After the Miami University Redhawks defeated the Bemidji State Beavers in Thursday's Frozen Four semifinal match-up by an impressive margin of victory, 4-1, they awaited the winner of the Boston University/University of Vermont semifinal match-up.
The BU/Vermont game had plenty of momentum changes, with the overall No. 1 seed in the tournament, BU Terriers, coming out on top.
In the third period with the Catamounts leading 4-3, Boston's Chris Higgins was able to fire a shot past Vermont goaltender, Bob Madore to even the score at 4-4 with just over 6:50 remaining in the game.
Then, it was Hobey Baker Finalist and sophomore stud Colin Wilson, who collected on the game-winning rebound just over one minute later to beat UVM and advance to the championship game—looking for their fifth national title in school history.
For Miami and its hockey program, which has only been in existence since the 1970's, this is very much un-chartered territory. Being in a national championship game in any sport is an entirely new occurrence for the Miami University Athletic Department and the school of Miami, which is a 16,000 person undergraduate university located in southwest Ohio.
The Redhawks, led by senior forward Justin Mercier and a pair of sophomores, Pat Cannone and Tommy Wingels, also rely on their strong defensive play, which ESPN hockey analyst, Barry Melrose noted during the team's victory over Bemidji State.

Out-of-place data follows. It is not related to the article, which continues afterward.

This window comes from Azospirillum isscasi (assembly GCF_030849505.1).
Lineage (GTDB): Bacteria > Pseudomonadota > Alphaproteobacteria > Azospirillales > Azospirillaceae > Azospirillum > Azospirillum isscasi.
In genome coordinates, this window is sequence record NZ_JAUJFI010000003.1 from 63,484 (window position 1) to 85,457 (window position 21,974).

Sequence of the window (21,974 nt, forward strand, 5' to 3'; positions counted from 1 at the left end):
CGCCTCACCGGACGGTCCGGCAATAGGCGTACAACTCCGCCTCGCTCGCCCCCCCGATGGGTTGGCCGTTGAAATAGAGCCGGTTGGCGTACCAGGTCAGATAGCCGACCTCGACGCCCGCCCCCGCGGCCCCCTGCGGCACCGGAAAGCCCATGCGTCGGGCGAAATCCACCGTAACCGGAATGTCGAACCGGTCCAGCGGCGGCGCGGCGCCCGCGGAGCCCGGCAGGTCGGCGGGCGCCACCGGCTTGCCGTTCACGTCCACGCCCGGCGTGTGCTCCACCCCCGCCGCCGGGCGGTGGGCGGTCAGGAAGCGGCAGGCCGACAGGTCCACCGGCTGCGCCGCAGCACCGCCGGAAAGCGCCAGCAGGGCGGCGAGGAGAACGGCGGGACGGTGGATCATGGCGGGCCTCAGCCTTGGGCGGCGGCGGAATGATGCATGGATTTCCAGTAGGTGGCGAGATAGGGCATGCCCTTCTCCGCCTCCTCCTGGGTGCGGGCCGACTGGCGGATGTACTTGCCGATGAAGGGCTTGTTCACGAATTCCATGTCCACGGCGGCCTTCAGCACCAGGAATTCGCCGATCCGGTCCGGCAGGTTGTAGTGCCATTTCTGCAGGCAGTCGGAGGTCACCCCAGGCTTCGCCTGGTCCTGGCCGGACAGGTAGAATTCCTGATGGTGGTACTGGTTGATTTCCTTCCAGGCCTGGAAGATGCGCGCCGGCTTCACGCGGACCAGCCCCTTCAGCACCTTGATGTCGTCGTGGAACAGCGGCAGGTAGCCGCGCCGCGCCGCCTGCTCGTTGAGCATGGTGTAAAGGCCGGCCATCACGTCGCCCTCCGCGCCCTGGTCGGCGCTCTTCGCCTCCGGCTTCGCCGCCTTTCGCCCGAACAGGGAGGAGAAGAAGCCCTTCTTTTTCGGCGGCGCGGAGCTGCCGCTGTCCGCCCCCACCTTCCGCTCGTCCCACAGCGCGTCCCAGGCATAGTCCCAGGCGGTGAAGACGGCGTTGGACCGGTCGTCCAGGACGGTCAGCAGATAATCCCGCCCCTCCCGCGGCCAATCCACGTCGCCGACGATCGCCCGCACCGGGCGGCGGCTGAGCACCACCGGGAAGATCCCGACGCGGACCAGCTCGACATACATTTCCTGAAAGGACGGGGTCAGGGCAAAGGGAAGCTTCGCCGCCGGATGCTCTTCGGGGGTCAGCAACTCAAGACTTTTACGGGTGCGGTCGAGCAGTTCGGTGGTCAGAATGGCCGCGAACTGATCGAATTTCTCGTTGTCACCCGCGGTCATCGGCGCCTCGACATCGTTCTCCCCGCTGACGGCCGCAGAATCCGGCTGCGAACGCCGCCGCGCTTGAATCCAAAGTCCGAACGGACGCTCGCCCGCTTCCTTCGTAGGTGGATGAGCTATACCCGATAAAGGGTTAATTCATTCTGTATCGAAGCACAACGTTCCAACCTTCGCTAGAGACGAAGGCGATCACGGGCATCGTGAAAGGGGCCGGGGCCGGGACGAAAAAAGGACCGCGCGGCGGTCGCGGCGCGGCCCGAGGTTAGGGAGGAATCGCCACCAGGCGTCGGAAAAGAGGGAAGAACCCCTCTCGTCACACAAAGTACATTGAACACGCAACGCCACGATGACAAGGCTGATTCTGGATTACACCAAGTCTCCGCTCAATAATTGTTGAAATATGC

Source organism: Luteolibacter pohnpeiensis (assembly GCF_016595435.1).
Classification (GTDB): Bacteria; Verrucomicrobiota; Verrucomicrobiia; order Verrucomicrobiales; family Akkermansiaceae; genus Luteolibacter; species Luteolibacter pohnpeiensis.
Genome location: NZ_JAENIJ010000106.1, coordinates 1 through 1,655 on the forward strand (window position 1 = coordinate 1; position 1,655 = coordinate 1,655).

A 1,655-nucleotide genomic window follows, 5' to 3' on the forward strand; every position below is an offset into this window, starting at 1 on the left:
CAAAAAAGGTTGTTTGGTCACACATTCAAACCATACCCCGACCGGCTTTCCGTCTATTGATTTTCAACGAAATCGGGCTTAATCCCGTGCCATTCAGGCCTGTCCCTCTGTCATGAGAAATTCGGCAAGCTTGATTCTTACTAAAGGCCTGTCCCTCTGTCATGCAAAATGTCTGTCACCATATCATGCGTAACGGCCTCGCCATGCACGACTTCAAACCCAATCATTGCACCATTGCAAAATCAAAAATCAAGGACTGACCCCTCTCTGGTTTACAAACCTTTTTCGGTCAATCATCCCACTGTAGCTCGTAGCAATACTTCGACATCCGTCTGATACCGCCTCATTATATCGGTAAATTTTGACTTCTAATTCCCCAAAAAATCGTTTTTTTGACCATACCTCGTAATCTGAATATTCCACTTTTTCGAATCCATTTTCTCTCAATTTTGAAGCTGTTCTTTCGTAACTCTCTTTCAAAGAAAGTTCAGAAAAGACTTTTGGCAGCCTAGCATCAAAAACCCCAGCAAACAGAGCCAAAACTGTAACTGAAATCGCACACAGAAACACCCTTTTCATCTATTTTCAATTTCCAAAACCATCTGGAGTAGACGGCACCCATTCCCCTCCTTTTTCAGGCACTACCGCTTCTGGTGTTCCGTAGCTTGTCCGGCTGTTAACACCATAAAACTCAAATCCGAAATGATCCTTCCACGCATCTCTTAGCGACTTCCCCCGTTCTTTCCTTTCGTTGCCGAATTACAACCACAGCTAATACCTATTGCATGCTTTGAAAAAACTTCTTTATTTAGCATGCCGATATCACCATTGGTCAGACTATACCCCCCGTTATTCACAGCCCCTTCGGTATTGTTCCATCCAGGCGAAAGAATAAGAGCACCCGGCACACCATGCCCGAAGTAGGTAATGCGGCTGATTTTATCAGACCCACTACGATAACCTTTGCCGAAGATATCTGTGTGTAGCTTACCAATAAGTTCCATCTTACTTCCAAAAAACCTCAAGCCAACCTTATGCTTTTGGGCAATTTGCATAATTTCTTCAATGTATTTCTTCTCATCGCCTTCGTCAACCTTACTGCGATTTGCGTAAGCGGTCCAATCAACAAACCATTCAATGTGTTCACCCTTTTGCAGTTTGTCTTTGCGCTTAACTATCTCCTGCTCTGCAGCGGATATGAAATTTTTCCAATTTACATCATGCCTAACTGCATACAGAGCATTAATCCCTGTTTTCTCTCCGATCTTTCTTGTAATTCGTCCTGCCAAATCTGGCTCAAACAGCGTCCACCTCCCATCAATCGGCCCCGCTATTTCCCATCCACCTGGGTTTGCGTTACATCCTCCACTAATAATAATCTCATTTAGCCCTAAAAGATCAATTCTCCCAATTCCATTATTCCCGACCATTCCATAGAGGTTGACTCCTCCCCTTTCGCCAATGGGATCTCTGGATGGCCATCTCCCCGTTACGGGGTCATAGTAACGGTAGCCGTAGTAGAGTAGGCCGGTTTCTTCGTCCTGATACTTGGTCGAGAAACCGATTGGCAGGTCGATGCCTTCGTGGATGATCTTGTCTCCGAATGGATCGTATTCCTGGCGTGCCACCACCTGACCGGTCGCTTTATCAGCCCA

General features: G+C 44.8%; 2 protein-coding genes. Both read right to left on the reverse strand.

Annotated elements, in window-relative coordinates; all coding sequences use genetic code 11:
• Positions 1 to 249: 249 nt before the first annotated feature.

"Everytime a Bemidji player touches the puck, there is a white jersey on him almost immediately," said Melrose.
What also has made Miami so tough to beat during their run through the NCAA Tournament has been the play of freshman goaltender Cody Reichard, whose 5'11" 160 lb body has been able to limit opponents to a 1.33 GAA* in his last three starts, all of which have come in the postseason.
So, it all comes down to the boys from Beantown against the Midwestern toughness of the boys from Miami University.
Miami certainly likes to play physical and Boston University has been the best team in college hockey all year long.
Look for No. 22 of the Redhawks, Justin Vaive to cause some physical disruption to the ebb and flow of the BU style of play.
Also, look for both teams to heavily fore-check in the neutral zone (meaning they will play very physical as soon as the other team touches the puck).
It will be a very scrappy and heated battle, with the outcome most likely decided in the late third period or even in overtime.
My prediction: BU makes a late rally to tie the game and force overtime, but Miami freshman Alden Hirschfeld scores in overtime to give the Redhawks their first ever championship in ice hockey—and any sport—in school history.
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